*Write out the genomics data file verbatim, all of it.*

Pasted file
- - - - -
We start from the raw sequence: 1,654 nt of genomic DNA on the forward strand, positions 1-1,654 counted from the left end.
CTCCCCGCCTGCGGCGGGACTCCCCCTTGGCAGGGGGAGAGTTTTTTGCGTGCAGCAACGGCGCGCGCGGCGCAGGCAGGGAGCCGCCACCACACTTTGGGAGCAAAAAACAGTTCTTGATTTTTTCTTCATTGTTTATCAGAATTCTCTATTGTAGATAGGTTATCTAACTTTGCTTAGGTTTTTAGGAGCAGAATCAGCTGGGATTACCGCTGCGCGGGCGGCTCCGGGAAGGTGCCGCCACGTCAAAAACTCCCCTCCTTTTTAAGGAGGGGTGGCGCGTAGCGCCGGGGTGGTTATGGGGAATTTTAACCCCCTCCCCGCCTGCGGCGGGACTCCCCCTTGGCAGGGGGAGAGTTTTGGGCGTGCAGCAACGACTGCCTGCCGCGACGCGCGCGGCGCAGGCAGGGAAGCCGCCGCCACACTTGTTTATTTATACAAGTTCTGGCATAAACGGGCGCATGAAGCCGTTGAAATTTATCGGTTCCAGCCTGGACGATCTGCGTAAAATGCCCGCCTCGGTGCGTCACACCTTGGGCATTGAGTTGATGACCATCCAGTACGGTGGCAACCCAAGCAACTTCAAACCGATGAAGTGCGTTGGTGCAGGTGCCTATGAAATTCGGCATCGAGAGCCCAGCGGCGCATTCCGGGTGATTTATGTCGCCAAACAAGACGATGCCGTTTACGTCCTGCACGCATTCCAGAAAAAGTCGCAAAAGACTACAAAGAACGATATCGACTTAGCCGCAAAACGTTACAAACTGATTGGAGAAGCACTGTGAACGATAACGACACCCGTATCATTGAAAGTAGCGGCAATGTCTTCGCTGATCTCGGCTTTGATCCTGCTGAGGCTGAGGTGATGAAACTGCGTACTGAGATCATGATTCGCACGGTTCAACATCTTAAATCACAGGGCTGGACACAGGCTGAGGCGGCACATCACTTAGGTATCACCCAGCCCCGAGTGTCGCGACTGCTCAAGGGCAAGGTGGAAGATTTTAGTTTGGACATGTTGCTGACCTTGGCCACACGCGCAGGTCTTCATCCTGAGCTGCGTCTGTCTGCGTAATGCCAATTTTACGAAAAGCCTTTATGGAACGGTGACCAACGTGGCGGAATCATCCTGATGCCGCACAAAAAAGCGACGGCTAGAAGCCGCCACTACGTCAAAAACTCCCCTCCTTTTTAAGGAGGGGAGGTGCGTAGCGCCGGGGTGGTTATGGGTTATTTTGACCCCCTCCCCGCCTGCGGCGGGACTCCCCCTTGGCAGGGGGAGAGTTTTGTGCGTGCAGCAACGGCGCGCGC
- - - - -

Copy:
We start from the raw sequence: 1,654 nt of genomic DNA on the forward strand, positions 1-1,654 counted from the left end.
CTCCCCGCCTGCGGCGGGACTCCCCCTTGGCAGGGGGAGAGTTTTTTGCGTGCAGCAACGGCGCGCGCGGCGCAGGCAGGGAGCCGCCACCACACTTTGGGAGCAAAAAACAGTTCTTGATTTTTTCTTCATTGTTTATCAGAATTCTCTATTGTAGATAGGTTATCTAACTTTGCTTAGGTTTTTAGGAGCAGAATCAGCTGGGATTACCGCTGCGCGGGCGGCTCCGGGAAGGTGCCGCCACGTCAAAAACTCCCCTCCTTTTTAAGGAGGGGTGGCGCGTAGCGCCGGGGTGGTTATGGGGAATTTTAACCCCCTCCCCGCCTGCGGCGGGACTCCCCCTTGGCAGGGGGAGAGTTTTGGGCGTGCAGCAACGACTGCCTGCCGCGACGCGCGCGGCGCAGGCAGGGAAGCCGCCGCCACACTTGTTTATTTATACAAGTTCTGGCATAAACGGGCGCATGAAGCCGTTGAAATTTATCGGTTCCAGCCTGGACGATCTGCGTAAAATGCCCGCCTCGGTGCGTCACACCTTGGGCATTGAGTTGATGACCATCCAGTACGGTGGCAACCCAAGCAACTTCAAACCGATGAAGTGCGTTGGTGCAGGTGCCTATGAAATTCGGCATCGAGAGCCCAGCGGCGCATTCCGGGTGATTTATGTCGCCAAACAAGACGATGCCGTTTACGTCCTGCACGCATTCCAGAAAAAGTCGCAAAAGACTACAAAGAACGATATCGACTTAGCCGCAAAACGTTACAAACTGATTGGAGAAGCACTGTGAACGATAACGACACCCGTATCATTGAAAGTAGCGGCAATGTCTTCGCTGATCTCGGCTTTGATCCTGCTGAGGCTGAGGTGATGAAACTGCGTACTGAGATCATGATTCGCACGGTTCAACATCTTAAATCACAGGGCTGGACACAGGCTGAGGCGGCACATCACTTAGGTATCACCCAGCCCCGAGTGTCGCGACTGCTCAAGGGCAAGGTGGAAGATTTTAGTTTGGACATGTTGCTGACCTTGGCCACACGCGCAGGTCTTCATCCTGAGCTGCGTCTGTCTGCGTAATGCCAATTTTACGAAAAGCCTTTATGGAACGGTGACCAACGTGGCGGAATCATCCTGATGCCGCACAAAAAAGCGACGGCTAGAAGCCGCCACTACGTCAAAAACTCCCCTCCTTTTTAAGGAGGGGAGGTGCGTAGCGCCGGGGTGGTTATGGGTTATTTTGACCCCCTCCCCGCCTGCGGCGGGACTCCCCCTTGGCAGGGGGAGAGTTTTGTGCGTGCAGCAACGGCGCGCGC